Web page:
by Jonathan Alef
With the economy heating up leading to cash-heavy corporate balance sheets, navigating the corporate environment has become akin to sailing through pirate-infested waters, as companies ride the tide, snapping up smaller entities through mergers and acquisitions. The bevy of activity seen thus far in 2018 is on pace to eclipse the record of $4.7 trillion set in 2015.
What the public sees through the headlines and articles in the media often belies the complexity of the work being done in the background. The FTC and DOJ, empowered by the Hart-Scott-Rodino Act (HSR), investigate large proposed mergers for potential antitrust issues, potentially forcing second reviews. The large volumes of data and tight deadlines that are common in these proceedings, make them an ideal setting for an analytics suite and technology assisted review (TAR) workflows.
A second request is much like it sounds, where the acquirer in the transaction — if it meets certain thresholds — has to submit filings and a fee to the FTC and DOJ for them to review and grant approval of the merger. However, if either agency believes that the proposed merger would likely result in negative impacts to competition, a second request is made to allow the agencies the opportunity to perform a deeper investigation. Second requests can cover anything and everything deemed necessary to ensure compliance with antitrust provisions.
In recent years both agencies (the FTC in 2015 and DOJ in 2016) amended their Model Second Request forms to allow for the expanded use of analytics and TAR workflows. This is a potential blessing, so long as you follow their prescribed procedures. Most find it worth gaining written approval prior to implementing these tools and processes so that their company can see substantial time and cost savings over traditional linear review. Prior to the amendments, companies were required to review documents one-by-one for responsiveness, PII, and Privilege, often necessitating an army of contract attorneys.
When reviews are augmented with technology, they can usually be completed in a fraction of the time and at a reduced cost. For some background, there are two primary analytics functions that are always helpful to employ when performing a review, especially when used together: email threading and similar content analytics. Email threading is primarily used to organize review content, but can also be used to reduce duplicative content. Meanwhile similar content analytics (conceptual searching, near dupe analysis and clustering) work to identify the information that is most sought after by the requesting agency faster that it can be moved to the forefront of production. Compared to traditional keyword searching, these procedures offer significantly more flexibility, helping to produce results more quickly to meet deadlines.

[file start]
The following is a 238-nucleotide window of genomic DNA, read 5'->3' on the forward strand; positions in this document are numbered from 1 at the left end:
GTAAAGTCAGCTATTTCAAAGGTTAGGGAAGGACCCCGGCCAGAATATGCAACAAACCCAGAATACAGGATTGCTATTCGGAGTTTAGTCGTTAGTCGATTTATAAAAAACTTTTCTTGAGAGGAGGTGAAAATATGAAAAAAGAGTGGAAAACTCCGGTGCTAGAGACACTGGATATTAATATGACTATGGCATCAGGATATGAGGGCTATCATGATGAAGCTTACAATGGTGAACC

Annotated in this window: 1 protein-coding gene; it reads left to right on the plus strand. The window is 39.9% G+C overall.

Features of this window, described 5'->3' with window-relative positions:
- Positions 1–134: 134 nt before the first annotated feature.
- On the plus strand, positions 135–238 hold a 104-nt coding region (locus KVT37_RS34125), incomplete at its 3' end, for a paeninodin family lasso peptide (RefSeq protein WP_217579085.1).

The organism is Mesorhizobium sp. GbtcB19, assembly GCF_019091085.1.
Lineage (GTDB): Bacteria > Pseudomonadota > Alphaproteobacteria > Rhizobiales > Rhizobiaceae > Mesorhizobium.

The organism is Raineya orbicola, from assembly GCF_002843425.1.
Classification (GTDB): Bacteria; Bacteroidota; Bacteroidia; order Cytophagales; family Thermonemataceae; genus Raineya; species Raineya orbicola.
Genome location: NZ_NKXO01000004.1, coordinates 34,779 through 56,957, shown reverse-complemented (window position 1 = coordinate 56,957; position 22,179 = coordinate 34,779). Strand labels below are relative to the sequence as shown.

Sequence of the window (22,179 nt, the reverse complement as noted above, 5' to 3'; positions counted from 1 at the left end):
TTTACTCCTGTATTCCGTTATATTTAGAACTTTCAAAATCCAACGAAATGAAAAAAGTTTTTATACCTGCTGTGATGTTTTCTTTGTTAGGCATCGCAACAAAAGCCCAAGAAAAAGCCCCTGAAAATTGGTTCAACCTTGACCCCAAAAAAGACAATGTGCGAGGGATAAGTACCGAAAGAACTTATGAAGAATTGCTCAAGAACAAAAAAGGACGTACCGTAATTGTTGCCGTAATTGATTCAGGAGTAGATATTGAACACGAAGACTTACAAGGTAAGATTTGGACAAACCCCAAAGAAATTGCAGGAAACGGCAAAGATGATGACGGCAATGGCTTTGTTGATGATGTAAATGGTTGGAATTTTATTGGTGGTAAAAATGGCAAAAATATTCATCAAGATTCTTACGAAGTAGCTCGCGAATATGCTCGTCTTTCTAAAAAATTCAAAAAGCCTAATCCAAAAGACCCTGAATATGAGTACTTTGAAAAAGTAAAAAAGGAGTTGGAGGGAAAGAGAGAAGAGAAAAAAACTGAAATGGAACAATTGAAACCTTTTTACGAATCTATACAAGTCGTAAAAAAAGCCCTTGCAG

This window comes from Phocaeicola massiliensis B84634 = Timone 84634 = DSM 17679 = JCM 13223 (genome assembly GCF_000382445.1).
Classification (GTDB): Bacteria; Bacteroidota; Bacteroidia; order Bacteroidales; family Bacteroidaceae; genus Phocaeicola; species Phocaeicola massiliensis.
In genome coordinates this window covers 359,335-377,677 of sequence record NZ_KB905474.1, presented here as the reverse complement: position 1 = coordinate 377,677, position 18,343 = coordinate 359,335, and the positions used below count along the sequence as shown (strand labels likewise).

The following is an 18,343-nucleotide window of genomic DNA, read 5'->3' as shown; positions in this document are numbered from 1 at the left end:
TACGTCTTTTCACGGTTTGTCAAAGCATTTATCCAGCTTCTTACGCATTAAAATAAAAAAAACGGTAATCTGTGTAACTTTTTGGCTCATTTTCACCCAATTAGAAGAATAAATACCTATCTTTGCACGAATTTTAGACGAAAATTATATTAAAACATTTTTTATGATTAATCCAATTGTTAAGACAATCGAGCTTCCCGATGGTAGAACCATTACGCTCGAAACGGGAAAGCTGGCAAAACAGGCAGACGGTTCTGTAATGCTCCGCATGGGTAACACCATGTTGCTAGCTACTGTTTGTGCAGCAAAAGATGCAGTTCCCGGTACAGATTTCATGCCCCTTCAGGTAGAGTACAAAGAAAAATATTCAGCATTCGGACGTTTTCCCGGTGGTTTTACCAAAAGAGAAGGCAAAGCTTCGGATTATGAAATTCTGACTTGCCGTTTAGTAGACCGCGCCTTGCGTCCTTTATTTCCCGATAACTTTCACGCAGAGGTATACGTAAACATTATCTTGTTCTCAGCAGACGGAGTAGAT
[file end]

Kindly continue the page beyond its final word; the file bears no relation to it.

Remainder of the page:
TAR workflows incorporate machine learning, as a team of subject matter experts review a small segment of the total data population, and “feed” their learning through machine algorithms. The machine can then take this learning and apply it to the larger population, quickly identifying and classifying responsive documents. TAR is tremendously valuable, but does still require careful vetting for privileged and PII content, and the final outcome must include robust reporting of the process and metrics as required by FTC and DOJ.
In the past decade 575 mergers and acquisitions required second review, about 3 percent of all eligible transactions. That’s more than triple the likelihood of having your taxes audited by the IRS in 2015. These companies were subjected to a painstakingly laborious process requiring countless hours of discovery and legal review. Meanwhile, trillions of dollars rested on the findings of those second reviews, making technology-guided processes that whittle down and organize the review population critical. The smaller, richer review populations go a long way toward minimizing the risk and the costs.